The mainly high school musical cast at Drama Learning Center is a long way from a mid-life crisis, but collectively they have a fixed sight on the midway crisis at the heart of the new T.Y.A. (Teaching Young Actors) Teen Professional Company’s production of Side Show.
It was standing-room-only on opening night last night – January 18th – when the lights dimmed in the intimate Drama Learning Center on Red Branch Road in Columbia. Still, it’s doubtful if many in the packed house knew what to expect from this little-seen Broadway art-musical.
Side Show, with music by Dreamgirls’ composer Henry Krieger and lyrics by Bill Russell, was nominated for four Tonys back in 1998. But it only ran 91 performances and has gotten most of its exposure since then in well-reviewed regional revivals.
Bravo, Drama Learning Center, for bringing all of the work’s sophisticated songs and adult themes to life with student performers whose voices, in many cases, are still changing.
Probably less-known today than the play itself is the pair of real-life movie-star sisters it honors. Daisy and Violet Hilton were conjoined twins who caught the popular imagination in Depression-era America and were famously featured in Tod Browning’s controversial MGM shocker, Freaks.
Side Show introduces us to the pair as part of a carnival tent show presided over by a frustrated Madame Mussolini named The Boss. Katie Bogdan on opening night packed a lot of mockingly defiant glee into her introductory number, “Come Look at the Freaks.”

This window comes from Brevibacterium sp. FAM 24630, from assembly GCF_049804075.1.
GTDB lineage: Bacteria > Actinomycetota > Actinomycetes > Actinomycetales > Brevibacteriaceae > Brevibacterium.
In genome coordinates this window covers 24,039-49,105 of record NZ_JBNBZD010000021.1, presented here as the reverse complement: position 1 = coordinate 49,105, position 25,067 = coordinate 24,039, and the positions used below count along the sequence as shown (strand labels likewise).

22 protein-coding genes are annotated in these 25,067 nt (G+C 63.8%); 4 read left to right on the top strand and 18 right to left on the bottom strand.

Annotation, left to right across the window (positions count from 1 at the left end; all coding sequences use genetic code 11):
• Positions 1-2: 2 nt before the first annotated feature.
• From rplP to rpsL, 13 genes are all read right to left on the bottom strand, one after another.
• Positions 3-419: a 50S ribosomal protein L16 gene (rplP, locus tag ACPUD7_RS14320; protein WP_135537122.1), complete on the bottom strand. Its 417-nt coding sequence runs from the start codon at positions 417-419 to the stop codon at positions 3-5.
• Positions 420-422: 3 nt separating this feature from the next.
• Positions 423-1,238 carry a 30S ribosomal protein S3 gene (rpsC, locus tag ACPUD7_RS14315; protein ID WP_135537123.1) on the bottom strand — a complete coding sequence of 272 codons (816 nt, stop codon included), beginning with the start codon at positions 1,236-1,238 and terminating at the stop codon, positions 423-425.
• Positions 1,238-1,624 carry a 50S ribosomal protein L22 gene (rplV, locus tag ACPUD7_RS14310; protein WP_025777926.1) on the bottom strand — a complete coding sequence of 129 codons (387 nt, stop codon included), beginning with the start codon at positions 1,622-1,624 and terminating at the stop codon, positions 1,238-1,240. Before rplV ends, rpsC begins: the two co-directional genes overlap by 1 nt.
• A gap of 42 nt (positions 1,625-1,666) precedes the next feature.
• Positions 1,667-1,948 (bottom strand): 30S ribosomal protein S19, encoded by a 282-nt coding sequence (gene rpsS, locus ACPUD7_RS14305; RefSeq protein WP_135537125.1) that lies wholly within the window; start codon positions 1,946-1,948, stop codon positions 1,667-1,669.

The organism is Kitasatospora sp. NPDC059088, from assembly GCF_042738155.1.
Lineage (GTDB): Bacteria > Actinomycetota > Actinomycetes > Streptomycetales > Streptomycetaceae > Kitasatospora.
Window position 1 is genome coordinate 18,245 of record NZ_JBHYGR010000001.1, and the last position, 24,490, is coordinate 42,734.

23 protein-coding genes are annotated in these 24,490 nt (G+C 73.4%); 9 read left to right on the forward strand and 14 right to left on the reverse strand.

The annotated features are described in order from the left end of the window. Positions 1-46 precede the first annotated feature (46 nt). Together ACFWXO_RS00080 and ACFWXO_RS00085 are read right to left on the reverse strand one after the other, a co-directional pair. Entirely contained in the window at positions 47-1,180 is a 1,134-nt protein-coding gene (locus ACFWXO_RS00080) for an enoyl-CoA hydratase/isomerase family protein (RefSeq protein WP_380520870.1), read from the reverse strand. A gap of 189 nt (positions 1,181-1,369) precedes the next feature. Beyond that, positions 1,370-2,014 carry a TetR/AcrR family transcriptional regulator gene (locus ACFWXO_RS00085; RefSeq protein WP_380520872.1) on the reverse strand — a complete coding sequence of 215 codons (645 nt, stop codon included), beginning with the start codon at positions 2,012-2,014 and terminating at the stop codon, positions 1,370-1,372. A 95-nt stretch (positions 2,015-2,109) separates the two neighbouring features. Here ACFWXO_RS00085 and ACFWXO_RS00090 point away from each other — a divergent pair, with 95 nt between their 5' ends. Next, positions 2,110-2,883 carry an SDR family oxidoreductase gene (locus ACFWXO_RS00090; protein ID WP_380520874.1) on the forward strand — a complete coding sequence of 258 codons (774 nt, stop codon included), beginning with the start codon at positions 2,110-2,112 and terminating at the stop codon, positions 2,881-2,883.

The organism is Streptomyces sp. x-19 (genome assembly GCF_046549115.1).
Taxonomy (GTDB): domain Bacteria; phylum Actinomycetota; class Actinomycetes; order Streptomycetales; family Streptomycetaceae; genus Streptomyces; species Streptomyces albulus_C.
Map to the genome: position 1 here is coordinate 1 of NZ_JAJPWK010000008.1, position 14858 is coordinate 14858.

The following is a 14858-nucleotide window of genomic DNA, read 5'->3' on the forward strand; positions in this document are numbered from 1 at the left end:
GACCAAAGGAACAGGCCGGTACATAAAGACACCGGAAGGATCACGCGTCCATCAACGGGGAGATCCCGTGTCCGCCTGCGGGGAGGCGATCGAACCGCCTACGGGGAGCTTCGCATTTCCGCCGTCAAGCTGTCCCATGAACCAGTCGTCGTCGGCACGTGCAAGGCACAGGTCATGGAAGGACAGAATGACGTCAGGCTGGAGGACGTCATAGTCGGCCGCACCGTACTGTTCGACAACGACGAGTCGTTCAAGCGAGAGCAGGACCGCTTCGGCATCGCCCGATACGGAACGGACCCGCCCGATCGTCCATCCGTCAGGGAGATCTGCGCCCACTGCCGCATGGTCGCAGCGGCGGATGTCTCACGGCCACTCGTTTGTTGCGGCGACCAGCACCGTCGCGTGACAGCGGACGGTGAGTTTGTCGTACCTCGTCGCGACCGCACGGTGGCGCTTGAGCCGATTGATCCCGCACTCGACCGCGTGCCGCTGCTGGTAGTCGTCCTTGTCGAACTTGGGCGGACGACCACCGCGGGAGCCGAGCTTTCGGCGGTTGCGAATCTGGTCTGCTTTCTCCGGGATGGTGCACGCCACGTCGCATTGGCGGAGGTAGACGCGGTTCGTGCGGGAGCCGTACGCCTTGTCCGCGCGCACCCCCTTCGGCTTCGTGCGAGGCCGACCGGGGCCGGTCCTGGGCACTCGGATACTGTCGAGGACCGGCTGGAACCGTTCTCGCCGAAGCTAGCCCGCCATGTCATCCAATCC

Daisy and Violet Hilton (Laura Taylor and Carter Grove) turn out to be a jarringly lovely centerpiece in The Boss’s tawdry display of nature’s oddities and more dubious presentations (Their rendition of “I Will Never Leave You” was heart-breaking and heart-warming at the same time).
Among the latter is Jake, an African-American stagehand billed as “The Cannibal King” but played with dignity and power by guest artist Troy D. Hopper, the only non-student lead in the cast. He gave an emotional performance of “The Devil You Know.”
Terry Connor, a visiting talent scout for vaudeville’s Orpheum circuit (Seth Fallon), sees the possibility of a headline-grabbing novelty act in the conjoined sisters. With showbiz sidekick Buddy (Alexander Rothfield), the pair conspire to steal the sisters away from The Boss and bring them to the attention of a distraction-craving country.
The strength of the book by Bill Russell is how it manages to deepen and expand its themes from questions of exploitation to more timeless issues involving the yearning to be accepted as an individual, the fear of not fitting in, and the search for love and human intimacy.
At Drama Learning Center, director Stephanie Lynn Williams addresses all these themes while presenting the large cast in attractive stage compositions, never allowing the pace to slacken. It is a professional presentation all the way.
Live accompaniment for the score’s tricky, non-stop singing and underscoring is adroitly handled by Tiffany Underwood Holmes at the keyboards, with a notable percussive assist by Evander McClean on drums.
Lighting, costumes, and sets by the Drama Learning Center’ team of designers are all on the mark given the nature of the production.
There are no weak links in the cast, with the leads especially appealing in their respective solos and duets. The show was stopped several times by rowdy, appreciative ovations. All the young stars here will no doubt go on to other meaty roles and glowing reviews.
Side Show plays through January 27, 2013 at Drama Learning Center – 9130-I Red Branch Road, in Columbia, MD. Performances are on Fridays and Saturdays at 7:30 p.m., Sundays at 2 p.m. Tickets are $16 in advance, $17 at the door. Seating is very limited, so don’t delay.For tickets, call (410) 997-9352, or purchase them online.
Laura Taylor on playing Daisy Hilton in Side Show.